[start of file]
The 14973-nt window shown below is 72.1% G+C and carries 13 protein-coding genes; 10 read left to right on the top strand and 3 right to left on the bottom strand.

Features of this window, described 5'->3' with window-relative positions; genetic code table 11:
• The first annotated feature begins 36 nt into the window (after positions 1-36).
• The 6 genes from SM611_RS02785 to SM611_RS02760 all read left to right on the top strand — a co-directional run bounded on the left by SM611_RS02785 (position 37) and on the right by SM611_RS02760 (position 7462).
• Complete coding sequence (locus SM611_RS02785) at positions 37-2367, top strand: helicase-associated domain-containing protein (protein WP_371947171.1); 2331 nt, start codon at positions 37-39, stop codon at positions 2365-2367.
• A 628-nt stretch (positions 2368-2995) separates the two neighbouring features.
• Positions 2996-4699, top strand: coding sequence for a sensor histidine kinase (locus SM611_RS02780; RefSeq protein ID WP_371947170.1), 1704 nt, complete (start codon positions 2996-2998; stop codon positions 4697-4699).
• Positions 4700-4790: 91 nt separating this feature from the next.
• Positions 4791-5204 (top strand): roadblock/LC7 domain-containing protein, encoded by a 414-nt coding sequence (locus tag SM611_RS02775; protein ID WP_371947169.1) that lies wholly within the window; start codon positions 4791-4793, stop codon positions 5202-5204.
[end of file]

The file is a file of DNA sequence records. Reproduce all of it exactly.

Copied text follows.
The 14973-nt window shown below is 72.1% G+C and carries 13 protein-coding genes; 10 read left to right on the top strand and 3 right to left on the bottom strand.

Features of this window, described 5'->3' with window-relative positions; genetic code table 11:
• The first annotated feature begins 36 nt into the window (after positions 1-36).
• The 6 genes from SM611_RS02785 to SM611_RS02760 all read left to right on the top strand — a co-directional run bounded on the left by SM611_RS02785 (position 37) and on the right by SM611_RS02760 (position 7462).
• Complete coding sequence (locus SM611_RS02785) at positions 37-2367, top strand: helicase-associated domain-containing protein (protein WP_371947171.1); 2331 nt, start codon at positions 37-39, stop codon at positions 2365-2367.
• A 628-nt stretch (positions 2368-2995) separates the two neighbouring features.
• Positions 2996-4699, top strand: coding sequence for a sensor histidine kinase (locus SM611_RS02780; RefSeq protein ID WP_371947170.1), 1704 nt, complete (start codon positions 2996-2998; stop codon positions 4697-4699).
• Positions 4700-4790: 91 nt separating this feature from the next.
• Positions 4791-5204 (top strand): roadblock/LC7 domain-containing protein, encoded by a 414-nt coding sequence (locus tag SM611_RS02775; protein ID WP_371947169.1) that lies wholly within the window; start codon positions 4791-4793, stop codon positions 5202-5204.